Low back pain, mental health symptoms, and quality of life among injured service members

Health Psychol. 2020 Jul;39(7):549-557. doi: 10.1037/hea0000850. Epub 2020 May 14.


Objective: Pain is a significant public health issue that may be particularly problematic among injured service members who are at high risk of chronic physical and mental health conditions. The goals of this study were to describe the prevalence and types of low back pain (acute vs. recurrent) among service members injured while on combat deployments, and to examine the differences in posttraumatic stress disorder (PTSD) and depression prevalence and severity, as well as quality of life, for individuals with low back pain compared with those without.

Method: Baseline assessment data from a subset of participants (n = 4,397) in the Wounded Warrior Recovery Project, a large, longitudinal examination of patient-reported outcomes, were used in conjunction with Department of Defense medical records data.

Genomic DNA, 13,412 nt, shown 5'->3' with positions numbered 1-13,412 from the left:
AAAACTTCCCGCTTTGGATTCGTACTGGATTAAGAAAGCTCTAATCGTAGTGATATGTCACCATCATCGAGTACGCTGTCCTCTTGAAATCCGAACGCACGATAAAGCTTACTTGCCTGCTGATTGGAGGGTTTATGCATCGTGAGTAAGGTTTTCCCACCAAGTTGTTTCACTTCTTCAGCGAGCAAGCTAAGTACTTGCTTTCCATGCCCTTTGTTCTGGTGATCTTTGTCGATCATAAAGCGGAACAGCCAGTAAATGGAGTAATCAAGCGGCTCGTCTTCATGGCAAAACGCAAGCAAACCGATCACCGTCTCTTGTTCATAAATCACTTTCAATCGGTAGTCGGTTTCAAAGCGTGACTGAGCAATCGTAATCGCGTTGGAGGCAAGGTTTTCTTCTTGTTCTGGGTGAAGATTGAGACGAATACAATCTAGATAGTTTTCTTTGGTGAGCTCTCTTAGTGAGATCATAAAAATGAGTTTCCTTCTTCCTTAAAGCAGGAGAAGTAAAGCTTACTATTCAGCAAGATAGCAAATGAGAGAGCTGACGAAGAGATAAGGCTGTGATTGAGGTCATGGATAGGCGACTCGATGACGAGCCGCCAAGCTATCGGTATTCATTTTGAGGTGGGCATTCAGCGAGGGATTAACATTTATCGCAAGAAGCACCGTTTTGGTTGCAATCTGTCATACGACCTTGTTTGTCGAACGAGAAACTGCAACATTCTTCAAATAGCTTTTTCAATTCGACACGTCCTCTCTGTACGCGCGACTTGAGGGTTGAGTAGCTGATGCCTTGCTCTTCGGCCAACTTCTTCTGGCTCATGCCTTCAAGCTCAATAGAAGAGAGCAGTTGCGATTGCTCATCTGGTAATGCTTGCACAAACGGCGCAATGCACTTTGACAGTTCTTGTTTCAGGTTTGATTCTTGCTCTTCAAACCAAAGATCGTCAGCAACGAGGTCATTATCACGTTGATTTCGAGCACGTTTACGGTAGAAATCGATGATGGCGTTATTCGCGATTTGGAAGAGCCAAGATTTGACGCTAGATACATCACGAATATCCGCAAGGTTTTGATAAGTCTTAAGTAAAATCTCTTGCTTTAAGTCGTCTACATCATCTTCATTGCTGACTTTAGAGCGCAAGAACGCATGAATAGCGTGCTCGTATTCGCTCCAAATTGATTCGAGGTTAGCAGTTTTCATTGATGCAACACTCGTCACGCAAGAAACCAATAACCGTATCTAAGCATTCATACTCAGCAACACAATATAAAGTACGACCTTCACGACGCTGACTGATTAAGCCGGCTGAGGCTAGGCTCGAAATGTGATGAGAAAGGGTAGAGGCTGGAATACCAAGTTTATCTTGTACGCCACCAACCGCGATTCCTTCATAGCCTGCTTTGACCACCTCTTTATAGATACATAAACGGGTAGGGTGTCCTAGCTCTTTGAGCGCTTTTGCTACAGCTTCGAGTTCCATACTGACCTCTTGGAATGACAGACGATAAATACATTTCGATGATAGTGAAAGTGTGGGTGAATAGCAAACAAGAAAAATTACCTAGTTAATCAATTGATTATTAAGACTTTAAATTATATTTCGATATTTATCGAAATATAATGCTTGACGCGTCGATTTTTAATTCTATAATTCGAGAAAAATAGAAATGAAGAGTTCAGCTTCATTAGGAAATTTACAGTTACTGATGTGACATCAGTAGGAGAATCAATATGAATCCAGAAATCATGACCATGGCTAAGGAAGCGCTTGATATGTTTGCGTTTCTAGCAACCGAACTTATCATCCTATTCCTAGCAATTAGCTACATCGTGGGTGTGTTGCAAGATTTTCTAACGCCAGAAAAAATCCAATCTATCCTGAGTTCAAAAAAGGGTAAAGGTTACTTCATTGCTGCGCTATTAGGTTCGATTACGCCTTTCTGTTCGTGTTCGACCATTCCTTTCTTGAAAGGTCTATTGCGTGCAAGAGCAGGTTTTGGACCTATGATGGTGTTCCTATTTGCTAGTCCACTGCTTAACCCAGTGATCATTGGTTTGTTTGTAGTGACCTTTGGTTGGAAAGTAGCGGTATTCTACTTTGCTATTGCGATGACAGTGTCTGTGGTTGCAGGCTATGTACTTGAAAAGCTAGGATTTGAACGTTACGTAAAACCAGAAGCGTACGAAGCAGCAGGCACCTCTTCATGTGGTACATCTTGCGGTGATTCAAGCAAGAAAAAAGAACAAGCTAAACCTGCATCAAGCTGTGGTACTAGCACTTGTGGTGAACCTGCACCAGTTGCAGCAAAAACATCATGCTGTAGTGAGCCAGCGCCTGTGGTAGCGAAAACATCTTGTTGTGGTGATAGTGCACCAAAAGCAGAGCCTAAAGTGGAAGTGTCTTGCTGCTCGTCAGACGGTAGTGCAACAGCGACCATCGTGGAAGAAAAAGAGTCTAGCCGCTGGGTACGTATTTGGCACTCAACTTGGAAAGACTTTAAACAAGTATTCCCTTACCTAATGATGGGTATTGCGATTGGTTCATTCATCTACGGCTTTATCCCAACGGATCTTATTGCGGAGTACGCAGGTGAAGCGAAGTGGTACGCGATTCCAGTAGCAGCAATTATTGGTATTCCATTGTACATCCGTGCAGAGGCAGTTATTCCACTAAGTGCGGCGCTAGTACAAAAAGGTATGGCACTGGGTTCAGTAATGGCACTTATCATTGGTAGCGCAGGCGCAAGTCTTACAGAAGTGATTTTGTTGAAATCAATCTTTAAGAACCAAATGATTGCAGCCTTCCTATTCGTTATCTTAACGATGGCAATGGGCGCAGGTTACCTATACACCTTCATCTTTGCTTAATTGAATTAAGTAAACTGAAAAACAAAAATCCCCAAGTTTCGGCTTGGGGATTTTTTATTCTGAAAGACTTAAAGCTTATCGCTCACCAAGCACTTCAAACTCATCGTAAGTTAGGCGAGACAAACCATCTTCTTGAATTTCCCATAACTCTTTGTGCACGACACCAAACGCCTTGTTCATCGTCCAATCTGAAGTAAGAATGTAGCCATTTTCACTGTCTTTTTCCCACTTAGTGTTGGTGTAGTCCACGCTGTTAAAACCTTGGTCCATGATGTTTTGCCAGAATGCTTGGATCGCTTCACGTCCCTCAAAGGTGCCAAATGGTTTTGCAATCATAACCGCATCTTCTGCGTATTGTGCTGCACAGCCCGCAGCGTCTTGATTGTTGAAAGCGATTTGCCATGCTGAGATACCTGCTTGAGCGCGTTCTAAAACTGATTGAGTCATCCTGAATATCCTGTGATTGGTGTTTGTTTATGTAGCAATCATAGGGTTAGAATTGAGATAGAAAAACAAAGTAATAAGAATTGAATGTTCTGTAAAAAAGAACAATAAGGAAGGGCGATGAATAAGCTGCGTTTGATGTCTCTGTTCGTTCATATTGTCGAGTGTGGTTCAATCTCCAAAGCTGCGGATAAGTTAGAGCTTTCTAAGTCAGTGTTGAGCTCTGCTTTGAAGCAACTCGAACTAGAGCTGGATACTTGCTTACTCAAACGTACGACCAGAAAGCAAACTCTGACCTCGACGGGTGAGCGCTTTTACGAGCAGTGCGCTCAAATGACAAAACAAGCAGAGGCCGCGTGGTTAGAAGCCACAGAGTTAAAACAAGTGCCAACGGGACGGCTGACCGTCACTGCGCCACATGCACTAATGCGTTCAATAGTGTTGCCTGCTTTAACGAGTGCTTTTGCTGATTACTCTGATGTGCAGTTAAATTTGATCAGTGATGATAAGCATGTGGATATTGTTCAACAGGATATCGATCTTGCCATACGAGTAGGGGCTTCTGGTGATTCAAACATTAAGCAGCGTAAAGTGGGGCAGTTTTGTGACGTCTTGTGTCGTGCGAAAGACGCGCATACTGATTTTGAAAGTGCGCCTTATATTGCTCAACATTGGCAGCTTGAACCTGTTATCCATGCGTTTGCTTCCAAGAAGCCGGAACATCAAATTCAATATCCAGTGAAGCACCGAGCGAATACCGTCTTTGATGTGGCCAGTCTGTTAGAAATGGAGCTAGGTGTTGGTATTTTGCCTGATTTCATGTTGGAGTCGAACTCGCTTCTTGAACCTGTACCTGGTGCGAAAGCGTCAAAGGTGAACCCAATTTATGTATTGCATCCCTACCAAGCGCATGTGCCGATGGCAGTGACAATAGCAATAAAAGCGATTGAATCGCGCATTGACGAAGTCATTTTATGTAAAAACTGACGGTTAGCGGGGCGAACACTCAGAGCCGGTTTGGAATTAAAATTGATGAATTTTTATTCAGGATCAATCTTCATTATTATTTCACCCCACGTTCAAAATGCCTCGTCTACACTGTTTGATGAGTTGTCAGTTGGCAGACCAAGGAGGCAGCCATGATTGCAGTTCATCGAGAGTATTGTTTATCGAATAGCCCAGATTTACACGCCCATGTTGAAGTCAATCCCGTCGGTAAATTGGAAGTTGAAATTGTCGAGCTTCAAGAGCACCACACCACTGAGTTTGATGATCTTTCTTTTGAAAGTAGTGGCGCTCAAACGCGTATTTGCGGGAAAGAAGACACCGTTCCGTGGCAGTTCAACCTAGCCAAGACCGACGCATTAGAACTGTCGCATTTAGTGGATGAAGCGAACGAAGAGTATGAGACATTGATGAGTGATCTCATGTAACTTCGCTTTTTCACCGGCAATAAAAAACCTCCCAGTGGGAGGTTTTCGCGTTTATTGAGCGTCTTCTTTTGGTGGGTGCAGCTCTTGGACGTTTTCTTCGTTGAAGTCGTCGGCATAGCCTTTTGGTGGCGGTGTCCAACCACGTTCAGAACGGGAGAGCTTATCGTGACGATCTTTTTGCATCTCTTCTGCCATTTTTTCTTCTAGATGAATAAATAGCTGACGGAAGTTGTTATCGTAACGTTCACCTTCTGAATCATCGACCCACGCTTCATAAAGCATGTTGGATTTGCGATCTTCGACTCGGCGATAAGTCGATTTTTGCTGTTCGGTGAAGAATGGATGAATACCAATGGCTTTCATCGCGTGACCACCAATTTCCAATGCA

Results: Almost half of participants had acute or recurrent low back pain diagnoses, and the majority of individuals had no diagnosis of low back pain prior to their deployment-related injury. Individuals with low back pain, particularly recurrent, screened positive for PTSD and depression at higher rates, reported more severe symptoms of these disorders, and demonstrated poorer quality of life than those without.

Conclusions: Low back pain was a prevalent issue among service members with deployment-related injury and was associated with worsened mental health outcomes and quality of life. Health care providers and researchers in multiple disciplines should consider the complex relationships between pain and mental health in order to further optimize treatment and outcomes. (PsycInfo Database Record (c) 2020 APA, all rights reserved).

MeSH terms

  • Adult
  • Female
  • Humans
  • Low Back Pain / psychology*
  • Male
  • Mental Health / standards*
  • Military Personnel / psychology*
  • Quality of Life / psychology*
  • United States